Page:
This has already been mentioned to you: whatever the Source bitrate is has NO BEARING on the subsequent filesize. ONLY the final, encoded bitrate.

    Your idea would only work if you were leaving your files as-is and burning onto disc as general data files (e.g. *.avi, *.mp4, *.mov, *.mkv, etc), in a "My Videos" folder or something.

    Can all the players you use play these files natively (like your bdplayer)? If so, ok do that with Imgburn and you're done. Of course, you won't have any assurance of universally-compatible playability, nor of the full range features (menus, chapters, subs, alternate streams & playlists), but if you don't care about that, it's a wash.

    If you DO care about any of that stuff, you must stop thinking of these as your finished product. They are merely your source assets. And they very likely may happen to be in formats that are not legit for a standards-compliant bluray disc. To make them compliant, they will need to be re-encoded. When they are, you need to be in charge of what that new encoded bitrate is set to. Notice I said bitrate, not resolution. Remember the formula!

    To reiterate: standards-compliant.
    640 x 480 is in no way compliant with the bluray standard. The options (in ntscland) are 720 x 480 for sd material, and 1280 x 720 or 1920/1440 x 1080 for hd material. That's it.
    Your 640 stuff would have to be re-encoded at 720 x 480. In doing so, it has to start by decoding the 640 stuff back to an uncompressed displayable format (almost "from scratch"), then resize that to 720, then re-encode using settings that constrain it to being standards-compliant all around.

    That is when that formula comes into play.

    Are you setting the final encode settings to ~4.3Mbps? (Assuming 50GB disc)? And if you only have a 25GB disc, are you ensuring the settings are half that bitrate?

    Look at your final-encoded files' (m2ts) bitrates in mediainfo. That should tell you.

    Scott
    Last edited by Cornucopia; 3rd May 2020 at 18:04.
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    Are those 2 discs someone else made authored or are they data discs?
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  11. Originally Posted by Brainiac View Post
    Are those 2 discs someone else made authored or are they data discs?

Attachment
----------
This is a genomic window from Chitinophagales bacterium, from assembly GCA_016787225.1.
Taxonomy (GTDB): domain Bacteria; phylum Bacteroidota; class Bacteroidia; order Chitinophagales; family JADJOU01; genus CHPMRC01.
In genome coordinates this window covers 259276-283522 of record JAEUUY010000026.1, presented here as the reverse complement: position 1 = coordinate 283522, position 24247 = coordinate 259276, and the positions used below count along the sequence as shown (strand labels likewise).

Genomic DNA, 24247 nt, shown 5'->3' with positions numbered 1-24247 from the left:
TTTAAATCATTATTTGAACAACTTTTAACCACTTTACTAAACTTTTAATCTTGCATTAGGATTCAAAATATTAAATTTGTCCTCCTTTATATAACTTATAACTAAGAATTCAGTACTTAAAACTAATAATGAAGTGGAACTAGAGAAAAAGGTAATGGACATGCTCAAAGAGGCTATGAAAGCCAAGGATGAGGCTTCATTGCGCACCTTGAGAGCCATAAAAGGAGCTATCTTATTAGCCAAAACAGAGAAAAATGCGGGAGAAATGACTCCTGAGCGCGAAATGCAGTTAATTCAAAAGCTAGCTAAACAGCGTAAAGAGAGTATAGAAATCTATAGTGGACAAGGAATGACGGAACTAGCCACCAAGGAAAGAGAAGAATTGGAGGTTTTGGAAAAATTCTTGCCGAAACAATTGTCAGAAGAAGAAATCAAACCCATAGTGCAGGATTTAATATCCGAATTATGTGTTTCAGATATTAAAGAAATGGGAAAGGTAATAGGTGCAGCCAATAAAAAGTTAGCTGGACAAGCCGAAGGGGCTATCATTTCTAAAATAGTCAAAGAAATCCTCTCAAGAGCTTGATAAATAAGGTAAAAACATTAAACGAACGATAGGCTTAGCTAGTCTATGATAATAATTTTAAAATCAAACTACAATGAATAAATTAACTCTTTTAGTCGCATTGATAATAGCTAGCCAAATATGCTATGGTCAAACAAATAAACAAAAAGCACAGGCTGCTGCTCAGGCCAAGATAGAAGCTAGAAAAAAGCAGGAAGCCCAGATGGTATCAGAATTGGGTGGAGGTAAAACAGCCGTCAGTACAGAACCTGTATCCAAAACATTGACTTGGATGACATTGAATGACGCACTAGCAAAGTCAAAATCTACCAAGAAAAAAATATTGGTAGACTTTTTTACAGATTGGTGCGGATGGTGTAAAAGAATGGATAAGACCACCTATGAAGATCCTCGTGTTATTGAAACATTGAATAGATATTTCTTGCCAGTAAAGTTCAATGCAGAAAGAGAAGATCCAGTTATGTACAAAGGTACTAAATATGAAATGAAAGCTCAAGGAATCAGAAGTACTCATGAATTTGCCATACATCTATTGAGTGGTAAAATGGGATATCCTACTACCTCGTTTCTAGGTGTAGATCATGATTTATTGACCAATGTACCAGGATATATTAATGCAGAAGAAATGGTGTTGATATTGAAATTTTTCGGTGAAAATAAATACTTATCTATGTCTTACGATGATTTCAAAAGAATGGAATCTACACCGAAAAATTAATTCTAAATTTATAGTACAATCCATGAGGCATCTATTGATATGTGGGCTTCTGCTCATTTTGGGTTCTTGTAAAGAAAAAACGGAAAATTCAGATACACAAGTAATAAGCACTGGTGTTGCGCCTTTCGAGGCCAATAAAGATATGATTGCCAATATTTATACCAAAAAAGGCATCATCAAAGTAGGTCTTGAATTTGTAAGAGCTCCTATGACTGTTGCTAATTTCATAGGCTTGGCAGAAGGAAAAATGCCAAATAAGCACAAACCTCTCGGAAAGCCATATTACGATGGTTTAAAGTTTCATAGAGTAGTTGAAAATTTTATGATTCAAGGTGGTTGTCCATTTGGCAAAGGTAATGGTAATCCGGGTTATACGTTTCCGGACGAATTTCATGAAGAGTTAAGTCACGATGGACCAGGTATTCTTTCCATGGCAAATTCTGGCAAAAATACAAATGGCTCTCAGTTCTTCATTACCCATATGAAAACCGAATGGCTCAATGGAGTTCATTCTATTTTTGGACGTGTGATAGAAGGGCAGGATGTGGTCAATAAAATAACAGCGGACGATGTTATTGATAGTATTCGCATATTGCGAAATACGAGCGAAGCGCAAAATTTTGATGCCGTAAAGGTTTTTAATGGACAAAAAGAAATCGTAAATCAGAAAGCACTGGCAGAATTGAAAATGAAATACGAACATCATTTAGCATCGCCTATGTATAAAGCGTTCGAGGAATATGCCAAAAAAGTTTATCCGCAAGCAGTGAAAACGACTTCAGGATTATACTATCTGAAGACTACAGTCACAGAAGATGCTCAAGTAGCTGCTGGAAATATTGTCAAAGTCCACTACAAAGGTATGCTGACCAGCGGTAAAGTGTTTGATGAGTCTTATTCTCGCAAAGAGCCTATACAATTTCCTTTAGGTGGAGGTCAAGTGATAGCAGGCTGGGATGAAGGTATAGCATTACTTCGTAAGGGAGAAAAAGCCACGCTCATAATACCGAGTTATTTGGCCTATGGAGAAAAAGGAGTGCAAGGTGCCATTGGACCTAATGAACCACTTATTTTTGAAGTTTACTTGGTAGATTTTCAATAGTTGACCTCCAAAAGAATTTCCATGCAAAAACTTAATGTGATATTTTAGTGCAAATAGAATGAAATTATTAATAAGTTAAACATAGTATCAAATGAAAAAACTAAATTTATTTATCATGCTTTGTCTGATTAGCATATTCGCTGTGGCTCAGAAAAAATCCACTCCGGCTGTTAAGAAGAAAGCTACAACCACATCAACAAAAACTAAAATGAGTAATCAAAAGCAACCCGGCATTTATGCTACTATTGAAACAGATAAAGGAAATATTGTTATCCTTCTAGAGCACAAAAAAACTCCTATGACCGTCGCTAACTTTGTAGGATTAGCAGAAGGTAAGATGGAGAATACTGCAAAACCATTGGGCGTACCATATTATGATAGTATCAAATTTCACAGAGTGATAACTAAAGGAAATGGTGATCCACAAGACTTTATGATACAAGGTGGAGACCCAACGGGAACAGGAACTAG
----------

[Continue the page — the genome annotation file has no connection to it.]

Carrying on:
Authored as they have a functional menu/chapter screens.... i believe what I need to find is a way to go from m2ts to m2ts with the ability to lower the bitrate
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  12. Member Cornucopia's Avatar
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    If you already have compliant bd files (m2ts) but they are too high bitrate, one of the WORST things you could do is re-encode them again.

    Every re-encoding loses quality (some exceptions when using lossless codecs)! These surely will.

    Go back to your originals (for lack of a better term) and do it right once, using the proper intended bitrate from the start.

    Scott
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  13. Member DB83's Avatar
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    There is a well known saying which applies to all software. It is abbreviated to 'RTFM' or 'Read The Friggin' Manual'


    And a quick glance of that shows in the following extract:


    Video and Audio Settings
    Select the video recording format: if available for your selected disc format,
    select the recording format of the video on your disc and its aspect ratio.
    Select the video encoding format and quality: if available for your selected disc
    format, select a video encoding format and video quality for your disc from
    the drop-downs. For quality, select the Smart Fit option if you want CyberLink
    467
    Creating Discs
    PowerDirector to automatically adjust the bitrate to create the best quality
    video file possible, which will fit the capacity of the disc you are using.


    Now without testing the software I know not if it applies in your case. But you should see if it does.